Welcome to the KingZoo and Funny Farm, where we learn to live, laugh, and love together. Here you'll find snippets of life in our zoo, parenting tips we've learned along the way, reflections on shining God's light in this world, passions in the realm of orphan care, and our journey as parents of a visually impaired child with sensory processing disorder. Have fun!

Wednesday, November 11, 2015


Back in the spring I was asked to choose a topic to teach for this fall's women's Bible study. For some reason, I found myself led to the topic of love; learning to love like Jesus loved by studying His life. So that is what I settled upon. And then God gave me a real-life object lesson, playing out before my eyes. I needed to be reading this book again, needed to look closely at how Jesus loved, and needed the daily practice right in my own home. I am so thankful for the sharing of others in the group and how we wrestled together with some of the more difficult (from a human stand-point) aspects of love.

Here is what I've learned about love by looking at Jesus and His life:

Jesus loved more and better by taking regular breaks to renew and spend time with His Father. I need the same renewal and soul care.

In love, Jesus knew when to say no, when to act, when to be honest and direct, and when to lavish grace. It was through complete intimacy with His Father that He was able to discern which response was needed in each situation He encountered. I need to pursue the same intimacy so I can keep boundaries and know just how to respond to the people I meet and love.

Jesus always looked at others first and by looking, He loved. When I don't look, I miss the opportunity to love.

Studying Jesus' life gives me insight into who He is and gives me insight into myself and both are needed on this journey to loving better. Learning to love is a journey. I need to give myself grace when I fail and I need to commit to knowing Jesus more so I can love more.

Out of deep love, Jesus got angry and He got sad and He knew when to use each emotion. His anger was most often at injustice; at the vulnerable being taken advantage of or the powerful unjustly using their power over and against others. And His anger was productive. He was sad when people rejected His offers of healing, grace, love, and salvation. His sadness was not for Himself but for them. I, too, need to learn when to be angry and when to be sad and what to do with those emotions. I need to put aside self so I can correctly place anger and sadness.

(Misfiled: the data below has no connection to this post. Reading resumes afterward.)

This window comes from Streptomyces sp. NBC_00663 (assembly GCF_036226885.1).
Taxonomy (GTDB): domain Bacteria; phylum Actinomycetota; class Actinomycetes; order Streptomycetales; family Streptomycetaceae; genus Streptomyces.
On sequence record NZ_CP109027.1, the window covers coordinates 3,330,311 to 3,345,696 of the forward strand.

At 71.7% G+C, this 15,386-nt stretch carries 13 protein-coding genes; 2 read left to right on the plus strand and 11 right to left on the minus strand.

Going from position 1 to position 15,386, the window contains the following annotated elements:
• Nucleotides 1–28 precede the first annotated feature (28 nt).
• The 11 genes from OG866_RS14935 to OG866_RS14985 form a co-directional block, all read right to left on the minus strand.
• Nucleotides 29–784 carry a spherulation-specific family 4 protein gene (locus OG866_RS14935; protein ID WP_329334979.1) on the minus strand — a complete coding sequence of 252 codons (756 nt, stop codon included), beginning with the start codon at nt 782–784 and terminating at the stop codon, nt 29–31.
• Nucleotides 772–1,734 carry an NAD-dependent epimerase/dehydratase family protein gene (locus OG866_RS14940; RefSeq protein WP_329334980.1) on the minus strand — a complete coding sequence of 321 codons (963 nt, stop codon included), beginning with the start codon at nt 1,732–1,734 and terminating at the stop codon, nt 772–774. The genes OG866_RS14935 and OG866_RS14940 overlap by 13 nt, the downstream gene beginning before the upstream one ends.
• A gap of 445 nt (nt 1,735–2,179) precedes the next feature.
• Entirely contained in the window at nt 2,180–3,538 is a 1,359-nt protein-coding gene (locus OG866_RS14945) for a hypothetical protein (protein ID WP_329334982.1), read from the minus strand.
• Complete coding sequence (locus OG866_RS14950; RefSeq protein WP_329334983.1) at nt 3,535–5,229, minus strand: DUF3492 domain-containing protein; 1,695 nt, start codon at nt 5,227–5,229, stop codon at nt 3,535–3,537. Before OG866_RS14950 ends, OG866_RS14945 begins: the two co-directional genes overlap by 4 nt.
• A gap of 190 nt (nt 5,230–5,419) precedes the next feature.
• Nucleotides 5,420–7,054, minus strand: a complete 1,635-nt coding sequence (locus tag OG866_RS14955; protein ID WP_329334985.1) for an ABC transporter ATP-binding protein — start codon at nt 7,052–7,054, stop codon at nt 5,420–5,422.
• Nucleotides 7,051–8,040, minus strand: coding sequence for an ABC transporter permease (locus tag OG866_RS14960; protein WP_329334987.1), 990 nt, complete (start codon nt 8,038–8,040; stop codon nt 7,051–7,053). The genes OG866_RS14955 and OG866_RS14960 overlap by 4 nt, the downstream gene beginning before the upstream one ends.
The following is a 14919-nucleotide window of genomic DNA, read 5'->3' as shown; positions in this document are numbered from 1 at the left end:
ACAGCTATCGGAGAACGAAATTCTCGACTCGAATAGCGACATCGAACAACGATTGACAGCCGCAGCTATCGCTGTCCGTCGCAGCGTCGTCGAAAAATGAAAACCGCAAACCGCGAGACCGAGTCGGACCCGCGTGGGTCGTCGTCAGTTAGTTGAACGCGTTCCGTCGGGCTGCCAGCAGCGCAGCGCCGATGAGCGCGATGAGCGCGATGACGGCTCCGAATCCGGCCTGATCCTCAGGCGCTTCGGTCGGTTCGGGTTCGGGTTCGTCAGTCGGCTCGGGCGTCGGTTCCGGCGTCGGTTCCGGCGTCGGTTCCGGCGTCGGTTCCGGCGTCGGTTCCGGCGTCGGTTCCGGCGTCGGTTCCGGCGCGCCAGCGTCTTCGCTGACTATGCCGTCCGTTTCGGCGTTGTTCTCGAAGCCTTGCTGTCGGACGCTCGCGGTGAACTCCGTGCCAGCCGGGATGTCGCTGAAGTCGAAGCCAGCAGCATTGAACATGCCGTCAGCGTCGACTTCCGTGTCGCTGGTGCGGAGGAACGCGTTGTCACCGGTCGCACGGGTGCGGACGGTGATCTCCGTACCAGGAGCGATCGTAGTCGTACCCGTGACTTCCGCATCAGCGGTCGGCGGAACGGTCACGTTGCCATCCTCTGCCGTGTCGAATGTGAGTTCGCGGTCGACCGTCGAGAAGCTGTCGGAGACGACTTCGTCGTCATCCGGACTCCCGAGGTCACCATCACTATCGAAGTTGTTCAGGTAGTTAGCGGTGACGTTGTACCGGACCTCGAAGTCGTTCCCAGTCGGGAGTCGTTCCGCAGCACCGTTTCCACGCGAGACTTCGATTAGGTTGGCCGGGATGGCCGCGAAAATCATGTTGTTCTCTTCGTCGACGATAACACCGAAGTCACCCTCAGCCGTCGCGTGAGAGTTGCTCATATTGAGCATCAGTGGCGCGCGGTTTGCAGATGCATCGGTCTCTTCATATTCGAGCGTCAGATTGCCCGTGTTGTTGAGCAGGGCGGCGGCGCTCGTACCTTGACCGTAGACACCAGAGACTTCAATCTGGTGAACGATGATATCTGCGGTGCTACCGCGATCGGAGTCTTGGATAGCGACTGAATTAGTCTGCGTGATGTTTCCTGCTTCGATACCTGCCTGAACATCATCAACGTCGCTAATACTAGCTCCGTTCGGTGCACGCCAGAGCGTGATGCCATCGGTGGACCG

Jesus was completely humble and loved from a place of humility. Humility is a prerequisite in my life before I can love well. Pride and love cannot co-exist. And most difficult to accept, humility is built through humiliation. I need to be willing to endure humiliation to learn humility to learn to love well.

When Jesus loved, He took someone else's pain or shame upon Himself and in exchange the other person received a part of Jesus' honor and status. The exchange is part of loving and I need to be willing to do the same.

Jesus loved despite the outcome. He loved when He knew He wouldn't be thanked, when He knew what others were saying behind His back, and when He knew they would betray and reject Him. My love needs to be just as all-encompassing regardless of the outcome.

And even as I write this I know that I fail at love. I try but so many times I fall short. Tests to my ability to love come every day, sometimes rapid-fire. Some are easier to handle, and I feel like I take a step forward in my journey to love like Jesus. Others are more difficult. Like when my children are hurt or attacked. A recent comment against their character hurt and in all honesty, I didn't want to respond lovingly. I was angry. But after a good run and God-talk (and a God-ordained play-list), I was able to look at my own sin issues, take them to God for healing and forgiveness, to put the anger where it needed to go, and direct the sadness where it needed to go - and to respond in love. I'm still working on it. Still trying to love like Jesus loved. It's hard. But I'm trying.

Now we find ourselves back with the difficult question: What is the most loving thing to do for one who is so broken? We pray for clarity and wisdom. We pray for love.

This is my prayer and heart-felt desire for myself, my family, and all those who call themselves Christ-followers:

A new commandment I give to you, that you love one another, 
even as I have loved you, that you also love one another. 
By this all men will know that you are My disciples, 
if you have love for one another
John 13: 34 - 35

And now, faced with the decision of what to teach during the spring Bible study series, oh Lord, let it be clear and may the real-life object lessons be easy to bear! (Yeah, right.)

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